Posttraumatic Stress Disorder Symptoms, Functioning, and Suicidal Ideation in US Military Veterans: A Symptomics Approach



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Objective: To examine the association between individual s​ymptoms of posttraumatic stress disorder (PTSD) and measures of functioning, quality of life, and suicidal ideation given that previous research has focused on PTSD diagnosis and symptom clusters.

Methods: Data from a large, contemporary, nationally representative sample of 1,484 US military veterans who participated in the National Health and Resilience in Veterans Study from September–October 2013 were analyzed to examine the association between individual DSM-5 PTSD symptoms and measures of mental, physical, and cognitive functioning; quality of life; and suicidal ideation.

Results: Nonspecific anhedonic and hyperarousal symptoms of PTSD were significantly associated with the various measures of functioning and explained a significant portion of variance across the different measures (P values < .05). Specifically, the following symptoms explained the most variance in physical functioning: loss of interest (12.4%), sleep difficulties (12.3%), and psychogenic amnesia (8.3%); mental functioning: concentration difficulties (11.4%), negative thoughts (9.2%), and difficulties experiencing positive affect (8.4%); cognitive functioning: concentration difficulties (18.6%), heightened startle (6.4%), and difficulty experiencing positive affect and risky/destructive behavior (both 6.3%); quality of life: concentration difficulties (11.5%), difficulty experiencing positive affect (11.1%), and sleep difficulties (9.4%); and suicidal ideation: difficulty experiencing positive affect (12.3%), negative thoughts (11.3%), and irritability/aggression (9.5%). These findings persisted after adjustment for lifetime trauma burden and severity of PTSD and depressive symptoms.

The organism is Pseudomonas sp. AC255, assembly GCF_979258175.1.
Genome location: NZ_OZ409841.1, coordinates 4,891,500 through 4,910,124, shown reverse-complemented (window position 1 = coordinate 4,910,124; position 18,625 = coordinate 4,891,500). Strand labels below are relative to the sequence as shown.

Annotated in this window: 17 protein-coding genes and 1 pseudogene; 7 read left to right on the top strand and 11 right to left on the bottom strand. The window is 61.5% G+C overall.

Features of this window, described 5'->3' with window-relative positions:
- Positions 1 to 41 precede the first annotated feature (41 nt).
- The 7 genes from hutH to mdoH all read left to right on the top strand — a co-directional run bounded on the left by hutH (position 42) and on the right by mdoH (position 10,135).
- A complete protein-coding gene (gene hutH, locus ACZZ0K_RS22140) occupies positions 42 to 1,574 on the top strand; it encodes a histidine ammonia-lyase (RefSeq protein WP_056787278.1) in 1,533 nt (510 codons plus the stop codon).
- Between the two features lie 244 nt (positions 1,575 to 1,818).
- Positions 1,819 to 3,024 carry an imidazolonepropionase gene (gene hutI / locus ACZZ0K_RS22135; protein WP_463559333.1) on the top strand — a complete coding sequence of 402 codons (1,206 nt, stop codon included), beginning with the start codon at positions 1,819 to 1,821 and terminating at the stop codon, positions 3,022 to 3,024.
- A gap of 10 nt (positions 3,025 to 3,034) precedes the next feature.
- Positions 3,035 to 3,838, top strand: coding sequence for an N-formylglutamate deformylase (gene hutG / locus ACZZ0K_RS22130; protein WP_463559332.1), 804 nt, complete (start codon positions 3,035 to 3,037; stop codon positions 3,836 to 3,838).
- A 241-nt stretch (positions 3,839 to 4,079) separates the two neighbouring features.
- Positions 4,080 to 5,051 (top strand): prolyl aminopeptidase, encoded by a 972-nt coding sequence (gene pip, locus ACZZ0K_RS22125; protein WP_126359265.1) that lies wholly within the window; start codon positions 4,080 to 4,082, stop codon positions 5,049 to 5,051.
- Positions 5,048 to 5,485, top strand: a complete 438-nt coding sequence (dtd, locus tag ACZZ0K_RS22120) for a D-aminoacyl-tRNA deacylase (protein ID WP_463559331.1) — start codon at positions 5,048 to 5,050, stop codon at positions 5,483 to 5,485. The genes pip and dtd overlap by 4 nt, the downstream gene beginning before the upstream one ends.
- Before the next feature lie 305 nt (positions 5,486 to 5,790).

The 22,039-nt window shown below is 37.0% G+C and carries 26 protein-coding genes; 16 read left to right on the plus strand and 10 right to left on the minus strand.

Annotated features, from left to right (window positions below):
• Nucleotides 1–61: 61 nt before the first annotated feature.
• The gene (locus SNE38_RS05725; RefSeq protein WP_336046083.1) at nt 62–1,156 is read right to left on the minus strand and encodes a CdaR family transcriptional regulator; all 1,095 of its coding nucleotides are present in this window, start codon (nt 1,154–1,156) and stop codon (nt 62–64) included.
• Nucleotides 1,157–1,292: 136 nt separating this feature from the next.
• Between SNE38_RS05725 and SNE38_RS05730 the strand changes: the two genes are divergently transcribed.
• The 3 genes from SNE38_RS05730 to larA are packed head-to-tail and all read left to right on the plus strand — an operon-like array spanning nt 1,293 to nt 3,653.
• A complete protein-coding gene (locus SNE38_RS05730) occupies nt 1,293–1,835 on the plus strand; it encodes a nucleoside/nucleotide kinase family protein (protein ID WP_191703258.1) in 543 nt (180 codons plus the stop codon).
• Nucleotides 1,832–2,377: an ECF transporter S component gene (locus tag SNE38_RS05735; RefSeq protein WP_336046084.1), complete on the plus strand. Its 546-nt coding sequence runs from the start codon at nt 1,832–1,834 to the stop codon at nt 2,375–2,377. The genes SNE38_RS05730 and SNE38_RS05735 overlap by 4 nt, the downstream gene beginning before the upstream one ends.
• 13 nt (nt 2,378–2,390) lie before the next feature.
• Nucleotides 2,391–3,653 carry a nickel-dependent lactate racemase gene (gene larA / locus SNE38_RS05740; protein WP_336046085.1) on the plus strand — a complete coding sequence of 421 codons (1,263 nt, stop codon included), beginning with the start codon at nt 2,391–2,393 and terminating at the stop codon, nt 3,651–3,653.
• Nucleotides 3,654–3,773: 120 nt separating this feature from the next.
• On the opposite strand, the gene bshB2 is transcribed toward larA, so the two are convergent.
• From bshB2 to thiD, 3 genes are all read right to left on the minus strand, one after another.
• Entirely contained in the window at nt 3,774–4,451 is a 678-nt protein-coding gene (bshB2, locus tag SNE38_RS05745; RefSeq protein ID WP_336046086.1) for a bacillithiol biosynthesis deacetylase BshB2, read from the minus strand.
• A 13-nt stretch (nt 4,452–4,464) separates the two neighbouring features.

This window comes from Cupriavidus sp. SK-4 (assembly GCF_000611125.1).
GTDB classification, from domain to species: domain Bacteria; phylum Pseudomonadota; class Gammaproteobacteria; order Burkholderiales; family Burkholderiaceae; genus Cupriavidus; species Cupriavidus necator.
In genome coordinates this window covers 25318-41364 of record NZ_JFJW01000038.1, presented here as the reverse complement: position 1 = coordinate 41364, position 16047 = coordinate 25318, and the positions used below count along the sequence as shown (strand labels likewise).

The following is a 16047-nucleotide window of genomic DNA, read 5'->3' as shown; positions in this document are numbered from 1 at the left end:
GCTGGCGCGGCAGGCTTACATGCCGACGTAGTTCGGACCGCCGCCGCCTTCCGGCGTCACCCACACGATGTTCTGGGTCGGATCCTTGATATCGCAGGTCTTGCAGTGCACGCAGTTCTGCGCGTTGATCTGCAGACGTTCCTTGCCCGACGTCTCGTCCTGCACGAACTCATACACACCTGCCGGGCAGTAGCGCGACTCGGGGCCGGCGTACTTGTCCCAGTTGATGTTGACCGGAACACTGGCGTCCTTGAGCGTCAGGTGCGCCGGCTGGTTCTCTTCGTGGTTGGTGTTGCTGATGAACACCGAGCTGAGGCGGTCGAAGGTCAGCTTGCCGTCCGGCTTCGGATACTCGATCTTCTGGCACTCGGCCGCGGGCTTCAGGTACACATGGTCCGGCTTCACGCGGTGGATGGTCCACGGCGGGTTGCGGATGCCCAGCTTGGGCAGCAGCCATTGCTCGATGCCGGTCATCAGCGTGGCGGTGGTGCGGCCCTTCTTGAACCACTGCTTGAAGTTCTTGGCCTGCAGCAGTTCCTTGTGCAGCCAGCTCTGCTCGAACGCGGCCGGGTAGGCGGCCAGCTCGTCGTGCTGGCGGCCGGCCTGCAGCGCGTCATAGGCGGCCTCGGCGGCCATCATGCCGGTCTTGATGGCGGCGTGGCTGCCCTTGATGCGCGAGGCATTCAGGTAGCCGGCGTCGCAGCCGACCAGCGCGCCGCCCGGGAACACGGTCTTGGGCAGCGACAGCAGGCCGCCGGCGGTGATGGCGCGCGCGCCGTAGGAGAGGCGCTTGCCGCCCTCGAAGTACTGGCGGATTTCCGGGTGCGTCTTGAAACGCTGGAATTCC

Conclusions: Nonspecific PTSD symptoms are most strongly related to measures of functioning, quality of life, and suicidal ideation in US veterans. These results underscore the potential clinical utility of a symptom-based approach to the assessment, monitoring, and treatment of PTSD.​

Prim Care Companion CNS Disord 2019;21(2):18m02402